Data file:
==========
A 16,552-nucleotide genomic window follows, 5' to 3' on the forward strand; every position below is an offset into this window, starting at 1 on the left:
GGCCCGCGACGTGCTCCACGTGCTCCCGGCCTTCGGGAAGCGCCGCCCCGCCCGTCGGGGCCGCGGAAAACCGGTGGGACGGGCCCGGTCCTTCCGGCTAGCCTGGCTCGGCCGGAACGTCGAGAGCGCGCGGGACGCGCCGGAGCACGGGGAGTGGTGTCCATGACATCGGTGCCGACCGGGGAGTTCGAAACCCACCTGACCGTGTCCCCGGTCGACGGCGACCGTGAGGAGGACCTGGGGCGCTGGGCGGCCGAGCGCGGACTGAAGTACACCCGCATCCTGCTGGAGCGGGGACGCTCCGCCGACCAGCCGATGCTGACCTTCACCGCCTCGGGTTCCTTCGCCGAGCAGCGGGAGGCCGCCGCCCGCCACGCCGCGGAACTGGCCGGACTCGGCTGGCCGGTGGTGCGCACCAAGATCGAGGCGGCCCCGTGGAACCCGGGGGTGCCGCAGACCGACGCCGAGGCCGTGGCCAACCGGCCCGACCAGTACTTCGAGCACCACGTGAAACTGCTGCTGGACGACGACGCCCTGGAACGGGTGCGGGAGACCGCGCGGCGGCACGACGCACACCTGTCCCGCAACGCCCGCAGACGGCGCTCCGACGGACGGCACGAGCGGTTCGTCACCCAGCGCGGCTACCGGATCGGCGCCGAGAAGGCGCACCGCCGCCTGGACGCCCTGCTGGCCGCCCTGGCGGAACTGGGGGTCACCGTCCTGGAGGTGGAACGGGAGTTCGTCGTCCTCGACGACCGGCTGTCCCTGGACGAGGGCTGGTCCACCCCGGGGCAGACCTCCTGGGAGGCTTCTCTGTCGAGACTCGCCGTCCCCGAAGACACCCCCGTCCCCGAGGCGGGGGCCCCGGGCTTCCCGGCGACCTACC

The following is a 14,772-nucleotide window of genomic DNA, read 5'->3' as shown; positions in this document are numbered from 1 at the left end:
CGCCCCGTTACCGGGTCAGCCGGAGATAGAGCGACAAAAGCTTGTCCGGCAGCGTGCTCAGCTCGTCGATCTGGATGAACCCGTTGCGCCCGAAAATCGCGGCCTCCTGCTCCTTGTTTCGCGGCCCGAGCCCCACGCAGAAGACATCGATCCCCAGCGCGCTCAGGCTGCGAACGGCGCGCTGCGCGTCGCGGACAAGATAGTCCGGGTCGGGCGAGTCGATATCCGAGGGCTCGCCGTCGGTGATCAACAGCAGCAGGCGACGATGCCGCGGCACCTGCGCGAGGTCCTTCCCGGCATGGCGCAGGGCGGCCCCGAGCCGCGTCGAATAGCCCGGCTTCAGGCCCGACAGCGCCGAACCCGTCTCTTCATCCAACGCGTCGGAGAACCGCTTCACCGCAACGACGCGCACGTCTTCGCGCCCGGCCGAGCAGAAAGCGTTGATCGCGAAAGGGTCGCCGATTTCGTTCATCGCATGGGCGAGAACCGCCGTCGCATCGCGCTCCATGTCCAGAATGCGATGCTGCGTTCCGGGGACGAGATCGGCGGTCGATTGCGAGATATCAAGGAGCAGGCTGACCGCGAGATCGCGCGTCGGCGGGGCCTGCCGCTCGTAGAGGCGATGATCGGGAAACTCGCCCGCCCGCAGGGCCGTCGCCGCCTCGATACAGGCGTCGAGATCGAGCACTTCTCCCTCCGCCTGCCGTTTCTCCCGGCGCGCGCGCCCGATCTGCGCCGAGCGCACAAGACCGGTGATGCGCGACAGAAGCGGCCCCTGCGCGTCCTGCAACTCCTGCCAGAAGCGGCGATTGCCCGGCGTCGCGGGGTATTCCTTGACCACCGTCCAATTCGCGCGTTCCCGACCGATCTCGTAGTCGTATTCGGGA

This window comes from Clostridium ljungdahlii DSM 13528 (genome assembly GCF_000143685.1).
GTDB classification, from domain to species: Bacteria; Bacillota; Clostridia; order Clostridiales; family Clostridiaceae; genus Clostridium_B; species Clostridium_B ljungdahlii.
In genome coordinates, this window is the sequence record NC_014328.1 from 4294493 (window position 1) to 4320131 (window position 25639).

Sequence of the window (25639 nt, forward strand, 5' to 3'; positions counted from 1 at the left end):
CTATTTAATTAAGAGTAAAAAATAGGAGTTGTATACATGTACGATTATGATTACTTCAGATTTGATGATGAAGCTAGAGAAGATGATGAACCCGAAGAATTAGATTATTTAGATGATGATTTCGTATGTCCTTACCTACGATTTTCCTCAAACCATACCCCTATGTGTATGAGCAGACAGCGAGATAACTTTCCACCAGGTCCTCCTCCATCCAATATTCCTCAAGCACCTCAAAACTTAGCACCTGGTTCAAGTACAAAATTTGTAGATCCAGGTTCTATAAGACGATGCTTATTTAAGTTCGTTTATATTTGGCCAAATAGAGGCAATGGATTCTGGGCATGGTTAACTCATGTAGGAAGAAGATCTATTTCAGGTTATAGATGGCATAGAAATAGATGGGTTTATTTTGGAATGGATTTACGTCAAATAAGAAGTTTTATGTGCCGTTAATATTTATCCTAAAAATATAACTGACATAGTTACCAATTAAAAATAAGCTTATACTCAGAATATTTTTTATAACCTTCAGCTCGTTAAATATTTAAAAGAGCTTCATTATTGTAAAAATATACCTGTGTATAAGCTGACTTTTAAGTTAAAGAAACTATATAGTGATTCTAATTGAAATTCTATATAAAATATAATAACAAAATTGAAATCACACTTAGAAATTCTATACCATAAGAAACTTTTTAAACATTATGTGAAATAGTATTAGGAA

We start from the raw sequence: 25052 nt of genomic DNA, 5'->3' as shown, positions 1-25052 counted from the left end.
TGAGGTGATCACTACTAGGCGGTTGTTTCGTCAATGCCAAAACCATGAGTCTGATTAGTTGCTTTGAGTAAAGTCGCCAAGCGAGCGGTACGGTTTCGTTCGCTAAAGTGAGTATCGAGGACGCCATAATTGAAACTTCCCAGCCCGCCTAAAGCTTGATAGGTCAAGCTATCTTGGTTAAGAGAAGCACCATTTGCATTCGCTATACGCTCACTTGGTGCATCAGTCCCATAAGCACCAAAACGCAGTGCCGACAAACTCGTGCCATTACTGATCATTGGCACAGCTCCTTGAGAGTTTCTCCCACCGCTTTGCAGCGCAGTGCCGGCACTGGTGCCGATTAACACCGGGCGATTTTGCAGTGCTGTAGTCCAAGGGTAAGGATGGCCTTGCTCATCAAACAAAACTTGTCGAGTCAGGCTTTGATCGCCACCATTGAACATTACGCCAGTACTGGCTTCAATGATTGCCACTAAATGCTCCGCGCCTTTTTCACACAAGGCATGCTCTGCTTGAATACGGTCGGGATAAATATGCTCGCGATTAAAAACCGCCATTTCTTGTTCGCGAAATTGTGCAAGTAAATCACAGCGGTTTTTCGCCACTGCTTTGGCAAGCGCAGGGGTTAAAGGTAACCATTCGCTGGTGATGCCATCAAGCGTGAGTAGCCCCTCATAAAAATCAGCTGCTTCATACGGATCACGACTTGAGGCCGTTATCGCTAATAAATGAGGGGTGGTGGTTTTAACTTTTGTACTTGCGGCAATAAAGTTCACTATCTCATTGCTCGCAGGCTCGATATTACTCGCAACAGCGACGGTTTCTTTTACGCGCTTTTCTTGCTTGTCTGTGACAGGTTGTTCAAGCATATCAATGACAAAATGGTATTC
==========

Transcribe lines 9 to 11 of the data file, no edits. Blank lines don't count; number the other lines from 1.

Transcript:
CTATTTAATTAAGAGTAAAAAATAGGAGTTGTATACATGTACGATTATGATTACTTCAGATTTGATGATGAAGCTAGAGAAGATGATGAACCCGAAGAATTAGATTATTTAGATGATGATTTCGTATGTCCTTACCTACGATTTTCCTCAAACCATACCCCTATGTGTATGAGCAGACAGCGAGATAACTTTCCACCAGGTCCTCCTCCATCCAATATTCCTCAAGCACCTCAAAACTTAGCACCTGGTTCAAGTACAAAATTTGTAGATCCAGGTTCTATAAGACGATGCTTATTTAAGTTCGTTTATATTTGGCCAAATAGAGGCAATGGATTCTGGGCATGGTTAACTCATGTAGGAAGAAGATCTATTTCAGGTTATAGATGGCATAGAAATAGATGGGTTTATTTTGGAATGGATTTACGTCAAATAAGAAGTTTTATGTGCCGTTAATATTTATCCTAAAAATATAACTGACATAGTTACCAATTAAAAATAAGCTTATACTCAGAATATTTTTTATAACCTTCAGCTCGTTAAATATTTAAAAGAGCTTCATTATTGTAAAAATATACCTGTGTATAAGCTGACTTTTAAGTTAAAGAAACTATATAGTGATTCTAATTGAAATTCTATATAAAATATAATAACAAAATTGAAATCACACTTAGAAATTCTATACCATAAGAAACTTTTTAAACATTATGTGAAATAGTATTAGGAA

We start from the raw sequence: 25052 nt of genomic DNA, 5'->3' as shown, positions 1-25052 counted from the left end.
TGAGGTGATCACTACTAGGCGGTTGTTTCGTCAATGCCAAAACCATGAGTCTGATTAGTTGCTTTGAGTAAAGTCGCCAAGCGAGCGGTACGGTTTCGTTCGCTAAAGTGAGTATCGAGGACGCCATAATTGAAACTTCCCAGCCCGCCTAAAGCTTGATAGGTCAAGCTATCTTGGTTAAGAGAAGCACCATTTGCATTCGCTATACGCTCACTTGGTGCATCAGTCCCATAAGCACCAAAACGCAGTGCCGACAAACTCGTGCCATTACTGATCATTGGCACAGCTCCTTGAGAGTTTCTCCCACCGCTTTGCAGCGCAGTGCCGGCACTGGTGCCGATTAACACCGGGCGATTTTGCAGTGCTGTAGTCCAAGGGTAAGGATGGCCTTGCTCATCAAACAAAACTTGTCGAGTCAGGCTTTGATCGCCACCATTGAACATTACGCCAGTACTGGCTTCAATGATTGCCACTAAATGCTCCGCGCCTTTTTCACACAAGGCATGCTCTGCTTGAATACGGTCGGGATAAATATGCTCGCGATTAAAAACCGCCATTTCTTGTTCGCGAAATTGTGCAAGTAAATCACAGCGGTTTTTCGCCACTGCTTTGGCAAGCGCAGGGGTTAAAGGTAACCATTCGCTGGTGATGCCATCAAGCGTGAGTAGCCCCTCATAAAAATCAGCTGCTTCATACGGATCACGACTTGAGGCCGTTATCGCTAATAAATGAGGGGTGGTGGTTTTAACTTTTGTACTTGCGGCAATAAAGTTCACTATCTCATTGCTCGCAGGCTCGATATTACTCGCAACAGCGACGGTTTCTTTTACGCGCTTTTCTTGCTTGTCTGTGACAGGTTGTTCAAGCATATCAATGACAAAATGGTATTC